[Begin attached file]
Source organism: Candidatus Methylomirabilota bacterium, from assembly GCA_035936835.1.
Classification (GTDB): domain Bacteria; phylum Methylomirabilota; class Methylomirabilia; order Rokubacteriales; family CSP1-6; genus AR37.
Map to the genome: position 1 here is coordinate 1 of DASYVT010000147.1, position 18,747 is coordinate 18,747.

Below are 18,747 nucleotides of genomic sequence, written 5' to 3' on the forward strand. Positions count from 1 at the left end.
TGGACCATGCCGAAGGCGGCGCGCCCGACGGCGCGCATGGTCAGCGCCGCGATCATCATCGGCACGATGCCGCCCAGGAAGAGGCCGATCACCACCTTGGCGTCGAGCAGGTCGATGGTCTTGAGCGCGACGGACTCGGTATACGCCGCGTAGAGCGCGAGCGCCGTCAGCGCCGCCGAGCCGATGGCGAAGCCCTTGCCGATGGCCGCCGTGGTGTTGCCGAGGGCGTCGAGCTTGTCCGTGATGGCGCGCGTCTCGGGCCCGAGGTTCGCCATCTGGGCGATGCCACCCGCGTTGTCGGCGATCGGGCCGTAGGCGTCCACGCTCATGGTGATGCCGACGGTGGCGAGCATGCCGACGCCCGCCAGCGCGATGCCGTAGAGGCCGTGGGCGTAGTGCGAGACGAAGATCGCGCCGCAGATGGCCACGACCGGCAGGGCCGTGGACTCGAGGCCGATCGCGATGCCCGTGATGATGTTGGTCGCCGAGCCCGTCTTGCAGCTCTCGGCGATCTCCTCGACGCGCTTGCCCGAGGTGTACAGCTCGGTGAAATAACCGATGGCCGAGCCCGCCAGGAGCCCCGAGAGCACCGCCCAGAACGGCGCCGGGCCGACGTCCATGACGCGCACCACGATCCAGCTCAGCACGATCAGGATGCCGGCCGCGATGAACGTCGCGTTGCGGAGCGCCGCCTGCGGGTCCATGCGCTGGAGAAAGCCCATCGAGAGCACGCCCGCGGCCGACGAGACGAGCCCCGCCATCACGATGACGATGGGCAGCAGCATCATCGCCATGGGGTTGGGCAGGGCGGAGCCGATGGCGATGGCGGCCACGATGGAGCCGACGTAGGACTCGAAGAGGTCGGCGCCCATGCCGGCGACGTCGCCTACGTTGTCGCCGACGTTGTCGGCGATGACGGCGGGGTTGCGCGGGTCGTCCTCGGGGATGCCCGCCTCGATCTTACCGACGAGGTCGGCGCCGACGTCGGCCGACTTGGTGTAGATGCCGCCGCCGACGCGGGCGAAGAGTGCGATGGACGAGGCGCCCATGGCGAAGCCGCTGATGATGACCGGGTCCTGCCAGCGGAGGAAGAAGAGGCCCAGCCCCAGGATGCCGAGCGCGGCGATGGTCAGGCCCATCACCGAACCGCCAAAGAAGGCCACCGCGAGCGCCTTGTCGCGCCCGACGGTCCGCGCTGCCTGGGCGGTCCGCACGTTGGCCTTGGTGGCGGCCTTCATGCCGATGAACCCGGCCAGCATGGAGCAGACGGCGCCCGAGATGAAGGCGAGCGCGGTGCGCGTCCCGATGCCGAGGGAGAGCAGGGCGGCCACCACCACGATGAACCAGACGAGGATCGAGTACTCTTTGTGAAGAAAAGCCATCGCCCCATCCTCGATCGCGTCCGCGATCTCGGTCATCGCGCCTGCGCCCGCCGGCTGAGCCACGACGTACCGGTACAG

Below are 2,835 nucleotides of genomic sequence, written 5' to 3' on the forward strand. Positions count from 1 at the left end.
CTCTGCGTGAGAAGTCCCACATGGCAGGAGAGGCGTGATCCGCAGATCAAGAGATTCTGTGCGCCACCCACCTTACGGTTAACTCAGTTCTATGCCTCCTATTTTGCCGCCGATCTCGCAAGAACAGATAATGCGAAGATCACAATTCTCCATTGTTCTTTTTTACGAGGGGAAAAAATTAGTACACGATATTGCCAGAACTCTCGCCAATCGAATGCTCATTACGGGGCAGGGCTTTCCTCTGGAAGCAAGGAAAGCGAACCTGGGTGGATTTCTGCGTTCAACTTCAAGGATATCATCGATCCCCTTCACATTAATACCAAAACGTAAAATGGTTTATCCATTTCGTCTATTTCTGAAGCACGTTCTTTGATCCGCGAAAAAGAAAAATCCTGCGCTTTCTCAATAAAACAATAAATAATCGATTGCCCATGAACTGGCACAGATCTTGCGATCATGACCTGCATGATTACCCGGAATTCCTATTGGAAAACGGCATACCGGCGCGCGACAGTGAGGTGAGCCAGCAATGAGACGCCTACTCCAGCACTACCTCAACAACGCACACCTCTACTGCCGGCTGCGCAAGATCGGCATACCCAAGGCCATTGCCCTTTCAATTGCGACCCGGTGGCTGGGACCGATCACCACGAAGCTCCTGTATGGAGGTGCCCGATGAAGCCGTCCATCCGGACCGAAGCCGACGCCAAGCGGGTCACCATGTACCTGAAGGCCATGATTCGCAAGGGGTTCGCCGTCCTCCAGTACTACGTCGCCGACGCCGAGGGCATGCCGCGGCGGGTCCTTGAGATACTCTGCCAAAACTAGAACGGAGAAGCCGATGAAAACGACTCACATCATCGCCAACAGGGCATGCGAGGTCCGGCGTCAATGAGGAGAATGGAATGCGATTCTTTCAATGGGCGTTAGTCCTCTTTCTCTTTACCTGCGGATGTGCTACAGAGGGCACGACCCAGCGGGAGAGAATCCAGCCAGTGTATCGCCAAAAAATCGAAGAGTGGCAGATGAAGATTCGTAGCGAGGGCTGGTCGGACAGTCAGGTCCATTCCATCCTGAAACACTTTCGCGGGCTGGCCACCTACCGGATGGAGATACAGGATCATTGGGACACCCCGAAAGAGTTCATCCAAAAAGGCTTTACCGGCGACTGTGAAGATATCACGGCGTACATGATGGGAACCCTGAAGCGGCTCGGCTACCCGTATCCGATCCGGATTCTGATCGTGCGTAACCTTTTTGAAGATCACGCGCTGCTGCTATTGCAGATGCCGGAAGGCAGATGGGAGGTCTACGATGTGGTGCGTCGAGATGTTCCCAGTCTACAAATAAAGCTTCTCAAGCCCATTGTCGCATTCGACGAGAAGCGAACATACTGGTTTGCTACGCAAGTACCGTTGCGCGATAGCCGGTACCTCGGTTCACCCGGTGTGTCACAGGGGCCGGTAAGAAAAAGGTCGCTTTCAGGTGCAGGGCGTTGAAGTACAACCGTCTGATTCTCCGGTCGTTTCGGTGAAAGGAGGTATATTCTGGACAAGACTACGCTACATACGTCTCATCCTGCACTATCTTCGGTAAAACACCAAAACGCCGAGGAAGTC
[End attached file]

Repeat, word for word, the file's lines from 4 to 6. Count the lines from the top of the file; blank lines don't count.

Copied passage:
Below are 18,747 nucleotides of genomic sequence, written 5' to 3' on the forward strand. Positions count from 1 at the left end.
TGGACCATGCCGAAGGCGGCGCGCCCGACGGCGCGCATGGTCAGCGCCGCGATCATCATCGGCACGATGCCGCCCAGGAAGAGGCCGATCACCACCTTGGCGTCGAGCAGGTCGATGGTCTTGAGCGCGACGGACTCGGTATACGCCGCGTAGAGCGCGAGCGCCGTCAGCGCCGCCGAGCCGATGGCGAAGCCCTTGCCGATGGCCGCCGTGGTGTTGCCGAGGGCGTCGAGCTTGTCCGTGATGGCGCGCGTCTCGGGCCCGAGGTTCGCCATCTGGGCGATGCCACCCGCGTTGTCGGCGATCGGGCCGTAGGCGTCCACGCTCATGGTGATGCCGACGGTGGCGAGCATGCCGACGCCCGCCAGCGCGATGCCGTAGAGGCCGTGGGCGTAGTGCGAGACGAAGATCGCGCCGCAGATGGCCACGACCGGCAGGGCCGTGGACTCGAGGCCGATCGCGATGCCCGTGATGATGTTGGTCGCCGAGCCCGTCTTGCAGCTCTCGGCGATCTCCTCGACGCGCTTGCCCGAGGTGTACAGCTCGGTGAAATAACCGATGGCCGAGCCCGCCAGGAGCCCCGAGAGCACCGCCCAGAACGGCGCCGGGCCGACGTCCATGACGCGCACCACGATCCAGCTCAGCACGATCAGGATGCCGGCCGCGATGAACGTCGCGTTGCGGAGCGCCGCCTGCGGGTCCATGCGCTGGAGAAAGCCCATCGAGAGCACGCCCGCGGCCGACGAGACGAGCCCCGCCATCACGATGACGATGGGCAGCAGCATCATCGCCATGGGGTTGGGCAGGGCGGAGCCGATGGCGATGGCGGCCACGATGGAGCCGACGTAGGACTCGAAGAGGTCGGCGCCCATGCCGGCGACGTCGCCTACGTTGTCGCCGACGTTGTCGGCGATGACGGCGGGGTTGCGCGGGTCGTCCTCGGGGATGCCCGCCTCGATCTTACCGACGAGGTCGGCGCCGACGTCGGCCGACTTGGTGTAGATGCCGCCGCCGACGCGGGCGAAGAGTGCGATGGACGAGGCGCCCATGGCGAAGCCGCTGATGATGACCGGGTCCTGCCAGCGGAGGAAGAAGAGGCCCAGCCCCAGGATGCCGAGCGCGGCGATGGTCAGGCCCATCACCGAACCGCCAAAGAAGGCCACCGCGAGCGCCTTGTCGCGCCCGACGGTCCGCGCTGCCTGGGCGGTCCGCACGTTGGCCTTGGTGGCGGCCTTCATGCCGATGAACCCGGCCAGCATGGAGCAGACGGCGCCCGAGATGAAGGCGAGCGCGGTGCGCGTCCCGATGCCGAGGGAGAGCAGGGCGGCCACCACCACGATGAACCAGACGAGGATCGAGTACTCTTTGTGAAGAAAAGCCATCGCCCCATCCTCGATCGCGTCCGCGATCTCGGTCATCGCGCCTGCGCCCGCCGGCTGAGCCACGACGTACCGGTACAG

Below are 2,835 nucleotides of genomic sequence, written 5' to 3' on the forward strand. Positions count from 1 at the left end.